For Americans over the age of 40, cataracts are the most common cause of blindness. According to Prevent Blindness America, there are more cases of cataracts worldwide than there are of glaucoma, macular degeneration and diabetic retinopathy combined.
What is a Cataract?
A cataract is the clouding of the eye’s natural lens, which lies behind the iris and pupil.
There are three types of cataract:
- A subcapsular cataract occurs at the back of the lens. People with diabetes or those taking high doses of steroid medications have a greater risk of developing a subcapsular cataract.
- A nuclear cataract forms deep in the central zone (nucleus) of the lens. Nuclear cataracts usually are associated with aging.
- A cortical cataract is characterized by white, wedge-like opacities that start in the periphery of the lens and work their way to the center in a spoke-like fashion. This type of cataract occurs in the lens cortex, which is the part of the lens that surrounds the central nucleus.
When cataracts first begin, they may have little impact on your vision. It may become slightly blurred, colors may be slightly muted or you may notice that driving at night comes with extra glare.
As cataracts progress, the clumps of protein clouding your lens may turn yellow or brownish. This can result in a yellow tint appearing on the eye and in your vision.
There is no definitive known cause of cataracts, but researchers have identified several factors that can increase the risk of cataracts. Along with age, some of the common factors are:
- Ultraviolet radiation from sunlight and other sources
- Prolonged use of corticosteroid medications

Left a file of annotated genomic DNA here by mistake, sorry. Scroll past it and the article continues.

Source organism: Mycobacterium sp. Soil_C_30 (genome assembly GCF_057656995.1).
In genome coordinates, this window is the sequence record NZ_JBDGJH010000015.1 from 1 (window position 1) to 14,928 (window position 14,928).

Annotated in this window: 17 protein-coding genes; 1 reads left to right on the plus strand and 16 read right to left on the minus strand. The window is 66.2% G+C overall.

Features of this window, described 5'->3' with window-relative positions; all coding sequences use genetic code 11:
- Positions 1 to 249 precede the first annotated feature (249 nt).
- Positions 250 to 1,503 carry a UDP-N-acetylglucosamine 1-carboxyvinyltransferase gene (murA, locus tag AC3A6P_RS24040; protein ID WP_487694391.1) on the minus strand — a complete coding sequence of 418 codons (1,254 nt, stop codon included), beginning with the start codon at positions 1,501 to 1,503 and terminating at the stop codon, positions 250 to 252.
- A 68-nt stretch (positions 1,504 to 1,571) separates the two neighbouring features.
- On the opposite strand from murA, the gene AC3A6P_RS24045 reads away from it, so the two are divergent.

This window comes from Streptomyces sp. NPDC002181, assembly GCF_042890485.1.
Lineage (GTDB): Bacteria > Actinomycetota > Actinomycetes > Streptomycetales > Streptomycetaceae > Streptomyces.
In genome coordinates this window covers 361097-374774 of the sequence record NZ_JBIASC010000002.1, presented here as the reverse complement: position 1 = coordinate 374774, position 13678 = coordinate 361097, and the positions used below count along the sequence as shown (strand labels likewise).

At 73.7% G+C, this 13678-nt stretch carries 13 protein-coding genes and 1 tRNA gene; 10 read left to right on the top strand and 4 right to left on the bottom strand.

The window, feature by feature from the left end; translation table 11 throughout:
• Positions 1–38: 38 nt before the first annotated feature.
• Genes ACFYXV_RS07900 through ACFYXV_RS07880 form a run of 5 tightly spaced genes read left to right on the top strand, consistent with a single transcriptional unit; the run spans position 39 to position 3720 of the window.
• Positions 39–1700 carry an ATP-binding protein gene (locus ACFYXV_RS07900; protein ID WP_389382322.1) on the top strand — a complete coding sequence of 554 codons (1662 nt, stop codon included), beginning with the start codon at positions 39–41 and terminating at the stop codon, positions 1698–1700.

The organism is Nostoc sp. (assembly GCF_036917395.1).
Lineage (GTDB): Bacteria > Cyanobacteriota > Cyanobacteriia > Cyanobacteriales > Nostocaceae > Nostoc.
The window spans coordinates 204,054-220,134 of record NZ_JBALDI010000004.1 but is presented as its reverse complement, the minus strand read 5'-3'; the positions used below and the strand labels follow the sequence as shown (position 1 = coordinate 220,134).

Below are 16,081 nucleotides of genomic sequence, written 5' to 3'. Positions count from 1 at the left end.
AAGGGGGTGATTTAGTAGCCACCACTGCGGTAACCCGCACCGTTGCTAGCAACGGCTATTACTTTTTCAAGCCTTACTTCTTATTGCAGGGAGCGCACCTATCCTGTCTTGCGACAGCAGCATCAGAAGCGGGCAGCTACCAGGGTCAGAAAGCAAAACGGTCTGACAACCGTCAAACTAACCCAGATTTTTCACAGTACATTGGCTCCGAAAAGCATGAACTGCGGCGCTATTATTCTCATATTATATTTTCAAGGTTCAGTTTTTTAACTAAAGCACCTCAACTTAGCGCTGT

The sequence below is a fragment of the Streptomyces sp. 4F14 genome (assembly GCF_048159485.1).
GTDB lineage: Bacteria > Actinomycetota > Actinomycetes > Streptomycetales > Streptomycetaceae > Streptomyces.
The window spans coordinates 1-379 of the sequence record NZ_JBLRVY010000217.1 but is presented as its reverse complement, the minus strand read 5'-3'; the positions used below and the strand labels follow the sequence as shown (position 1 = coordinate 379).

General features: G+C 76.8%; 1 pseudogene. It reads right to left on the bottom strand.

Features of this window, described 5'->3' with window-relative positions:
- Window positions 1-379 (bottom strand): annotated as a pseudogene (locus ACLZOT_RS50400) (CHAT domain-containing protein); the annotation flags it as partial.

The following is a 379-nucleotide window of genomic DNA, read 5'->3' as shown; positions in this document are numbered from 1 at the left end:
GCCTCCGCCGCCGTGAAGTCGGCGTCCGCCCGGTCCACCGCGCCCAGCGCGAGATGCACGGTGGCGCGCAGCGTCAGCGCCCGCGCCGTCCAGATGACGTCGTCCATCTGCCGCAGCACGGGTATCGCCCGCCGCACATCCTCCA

- Statin medicines used to reduce cholesterol
- Previous eye injury or inflammation
- Previous eye surgery
- Hormone replacement therapy
- Significant alcohol consumption
- High myopia
- Family history
One common theory is that cataracts are caused by oxidation in the eye. This is supported by nutrition studies that show fruits and vegetables high in antioxidants may help prevent certain types of cataracts.
Other studies have shown antioxidant vitamins such as vitamin C and foods containing omega-3 fatty acids may reduce cataract risk.
Another way to prevent cataracts is to wear UV blocking sunglasses when spending time outdoors.
There are some products on the market, including eye drops, that claim the ability to prevent or reverse cataracts. Although consumers may be tempted to spend significant amounts of money with these products, be aware, nothing has been proven effective in preventing or reversing the formation of cataracts.
Many people develop cataracts but, not everyone requires surgery. Sometimes a change in glasses can improve vision or delay the need for surgery. Cataract surgery should be considered if the cataract causes symptoms bothersome to the patient. These include difficulty reading, watching TV, driving or performing normal day to day activities.
Piedmont Eye Center is the area’s only LenSx™ laser cataract surgery provider. Laser surgery, combined with advanced implants, allow our patients to see the best they can following surgery. Our five cataract surgeons are dedicated to providing the best care possible for each of our patients.
If you think that you may need cataract care, please contact us today.